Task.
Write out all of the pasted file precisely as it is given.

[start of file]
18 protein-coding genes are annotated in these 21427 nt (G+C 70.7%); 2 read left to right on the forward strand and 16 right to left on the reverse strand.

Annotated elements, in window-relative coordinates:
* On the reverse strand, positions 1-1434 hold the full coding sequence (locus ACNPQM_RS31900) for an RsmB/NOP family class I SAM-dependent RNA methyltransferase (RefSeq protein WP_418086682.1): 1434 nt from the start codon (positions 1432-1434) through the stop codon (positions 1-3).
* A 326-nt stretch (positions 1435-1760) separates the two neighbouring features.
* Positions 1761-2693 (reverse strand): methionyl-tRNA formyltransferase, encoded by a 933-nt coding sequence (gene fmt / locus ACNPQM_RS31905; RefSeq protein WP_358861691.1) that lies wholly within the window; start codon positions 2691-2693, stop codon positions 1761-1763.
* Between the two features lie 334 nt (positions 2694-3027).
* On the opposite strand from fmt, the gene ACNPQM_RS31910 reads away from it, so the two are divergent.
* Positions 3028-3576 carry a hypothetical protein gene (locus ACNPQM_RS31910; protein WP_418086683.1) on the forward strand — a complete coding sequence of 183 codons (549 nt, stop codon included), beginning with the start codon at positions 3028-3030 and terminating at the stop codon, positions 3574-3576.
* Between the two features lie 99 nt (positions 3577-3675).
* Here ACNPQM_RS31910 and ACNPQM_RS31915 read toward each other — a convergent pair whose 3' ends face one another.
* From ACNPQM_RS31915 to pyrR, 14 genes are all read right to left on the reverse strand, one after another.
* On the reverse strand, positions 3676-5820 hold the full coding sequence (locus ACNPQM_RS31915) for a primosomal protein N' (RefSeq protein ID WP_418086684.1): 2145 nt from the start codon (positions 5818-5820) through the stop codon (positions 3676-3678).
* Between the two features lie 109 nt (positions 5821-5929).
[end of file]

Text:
18 protein-coding genes are annotated in these 21427 nt (G+C 70.7%); 2 read left to right on the forward strand and 16 right to left on the reverse strand.

Annotated elements, in window-relative coordinates:
* On the reverse strand, positions 1-1434 hold the full coding sequence (locus ACNPQM_RS31900) for an RsmB/NOP family class I SAM-dependent RNA methyltransferase (RefSeq protein WP_418086682.1): 1434 nt from the start codon (positions 1432-1434) through the stop codon (positions 1-3).
* A 326-nt stretch (positions 1435-1760) separates the two neighbouring features.
* Positions 1761-2693 (reverse strand): methionyl-tRNA formyltransferase, encoded by a 933-nt coding sequence (gene fmt / locus ACNPQM_RS31905; RefSeq protein WP_358861691.1) that lies wholly within the window; start codon positions 2691-2693, stop codon positions 1761-1763.
* Between the two features lie 334 nt (positions 2694-3027).
* On the opposite strand from fmt, the gene ACNPQM_RS31910 reads away from it, so the two are divergent.
* Positions 3028-3576 carry a hypothetical protein gene (locus ACNPQM_RS31910; protein WP_418086683.1) on the forward strand — a complete coding sequence of 183 codons (549 nt, stop codon included), beginning with the start codon at positions 3028-3030 and terminating at the stop codon, positions 3574-3576.
* Between the two features lie 99 nt (positions 3577-3675).
* Here ACNPQM_RS31910 and ACNPQM_RS31915 read toward each other — a convergent pair whose 3' ends face one another.
* From ACNPQM_RS31915 to pyrR, 14 genes are all read right to left on the reverse strand, one after another.
* On the reverse strand, positions 3676-5820 hold the full coding sequence (locus ACNPQM_RS31915) for a primosomal protein N' (RefSeq protein ID WP_418086684.1): 2145 nt from the start codon (positions 5818-5820) through the stop codon (positions 3676-3678).
* Between the two features lie 109 nt (positions 5821-5929).